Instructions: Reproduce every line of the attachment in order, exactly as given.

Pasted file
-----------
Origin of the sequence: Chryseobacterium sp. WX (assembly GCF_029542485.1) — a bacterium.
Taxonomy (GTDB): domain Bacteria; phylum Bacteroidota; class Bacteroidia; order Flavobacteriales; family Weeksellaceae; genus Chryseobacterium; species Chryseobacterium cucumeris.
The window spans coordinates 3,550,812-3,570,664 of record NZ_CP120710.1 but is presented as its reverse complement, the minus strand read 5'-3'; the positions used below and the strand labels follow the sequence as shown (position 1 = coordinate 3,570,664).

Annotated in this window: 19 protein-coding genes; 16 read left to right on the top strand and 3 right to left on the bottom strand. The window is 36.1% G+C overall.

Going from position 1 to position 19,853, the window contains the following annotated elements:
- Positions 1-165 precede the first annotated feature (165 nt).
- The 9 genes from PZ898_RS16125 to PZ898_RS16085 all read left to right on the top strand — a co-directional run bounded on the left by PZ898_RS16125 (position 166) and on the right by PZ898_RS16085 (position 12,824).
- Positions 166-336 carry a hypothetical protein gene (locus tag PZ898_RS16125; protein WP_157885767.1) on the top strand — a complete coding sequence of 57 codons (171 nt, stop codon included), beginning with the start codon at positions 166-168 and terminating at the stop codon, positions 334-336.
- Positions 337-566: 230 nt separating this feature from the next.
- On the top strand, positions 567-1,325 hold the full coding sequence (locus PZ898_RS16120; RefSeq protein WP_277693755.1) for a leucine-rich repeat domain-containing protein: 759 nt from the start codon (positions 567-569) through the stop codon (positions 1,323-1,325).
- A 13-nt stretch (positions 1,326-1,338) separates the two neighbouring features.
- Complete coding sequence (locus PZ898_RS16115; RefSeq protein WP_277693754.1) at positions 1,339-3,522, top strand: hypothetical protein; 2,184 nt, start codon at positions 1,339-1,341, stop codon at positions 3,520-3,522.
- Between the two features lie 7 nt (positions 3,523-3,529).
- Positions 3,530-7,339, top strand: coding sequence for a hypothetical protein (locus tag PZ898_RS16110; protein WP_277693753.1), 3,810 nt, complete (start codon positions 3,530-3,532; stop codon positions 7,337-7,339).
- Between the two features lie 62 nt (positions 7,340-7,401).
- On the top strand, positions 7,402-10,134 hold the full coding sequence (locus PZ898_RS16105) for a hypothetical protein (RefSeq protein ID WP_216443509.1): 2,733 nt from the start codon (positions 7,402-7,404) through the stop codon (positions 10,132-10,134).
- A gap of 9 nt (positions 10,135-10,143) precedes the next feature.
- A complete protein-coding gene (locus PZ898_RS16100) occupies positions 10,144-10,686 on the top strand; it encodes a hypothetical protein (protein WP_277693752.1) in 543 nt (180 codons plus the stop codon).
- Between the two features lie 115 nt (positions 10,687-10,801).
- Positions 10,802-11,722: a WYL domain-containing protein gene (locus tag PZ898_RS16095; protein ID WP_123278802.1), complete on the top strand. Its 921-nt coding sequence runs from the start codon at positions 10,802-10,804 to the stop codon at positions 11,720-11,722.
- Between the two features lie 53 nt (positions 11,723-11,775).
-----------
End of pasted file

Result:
Origin of the sequence: Chryseobacterium sp. WX (assembly GCF_029542485.1) — a bacterium.
Taxonomy (GTDB): domain Bacteria; phylum Bacteroidota; class Bacteroidia; order Flavobacteriales; family Weeksellaceae; genus Chryseobacterium; species Chryseobacterium cucumeris.
The window spans coordinates 3,550,812-3,570,664 of record NZ_CP120710.1 but is presented as its reverse complement, the minus strand read 5'-3'; the positions used below and the strand labels follow the sequence as shown (position 1 = coordinate 3,570,664).

Annotated in this window: 19 protein-coding genes; 16 read left to right on the top strand and 3 right to left on the bottom strand. The window is 36.1% G+C overall.

Going from position 1 to position 19,853, the window contains the following annotated elements:
- Positions 1-165 precede the first annotated feature (165 nt).
- The 9 genes from PZ898_RS16125 to PZ898_RS16085 all read left to right on the top strand — a co-directional run bounded on the left by PZ898_RS16125 (position 166) and on the right by PZ898_RS16085 (position 12,824).
- Positions 166-336 carry a hypothetical protein gene (locus tag PZ898_RS16125; protein WP_157885767.1) on the top strand — a complete coding sequence of 57 codons (171 nt, stop codon included), beginning with the start codon at positions 166-168 and terminating at the stop codon, positions 334-336.
- Positions 337-566: 230 nt separating this feature from the next.
- On the top strand, positions 567-1,325 hold the full coding sequence (locus PZ898_RS16120; RefSeq protein WP_277693755.1) for a leucine-rich repeat domain-containing protein: 759 nt from the start codon (positions 567-569) through the stop codon (positions 1,323-1,325).
- A 13-nt stretch (positions 1,326-1,338) separates the two neighbouring features.
- Complete coding sequence (locus PZ898_RS16115; RefSeq protein WP_277693754.1) at positions 1,339-3,522, top strand: hypothetical protein; 2,184 nt, start codon at positions 1,339-1,341, stop codon at positions 3,520-3,522.
- Between the two features lie 7 nt (positions 3,523-3,529).
- Positions 3,530-7,339, top strand: coding sequence for a hypothetical protein (locus tag PZ898_RS16110; protein WP_277693753.1), 3,810 nt, complete (start codon positions 3,530-3,532; stop codon positions 7,337-7,339).
- Between the two features lie 62 nt (positions 7,340-7,401).
- On the top strand, positions 7,402-10,134 hold the full coding sequence (locus PZ898_RS16105) for a hypothetical protein (RefSeq protein ID WP_216443509.1): 2,733 nt from the start codon (positions 7,402-7,404) through the stop codon (positions 10,132-10,134).
- A gap of 9 nt (positions 10,135-10,143) precedes the next feature.
- A complete protein-coding gene (locus PZ898_RS16100) occupies positions 10,144-10,686 on the top strand; it encodes a hypothetical protein (protein WP_277693752.1) in 543 nt (180 codons plus the stop codon).
- Between the two features lie 115 nt (positions 10,687-10,801).
- Positions 10,802-11,722: a WYL domain-containing protein gene (locus tag PZ898_RS16095; protein ID WP_123278802.1), complete on the top strand. Its 921-nt coding sequence runs from the start codon at positions 10,802-10,804 to the stop codon at positions 11,720-11,722.
- Between the two features lie 53 nt (positions 11,723-11,775).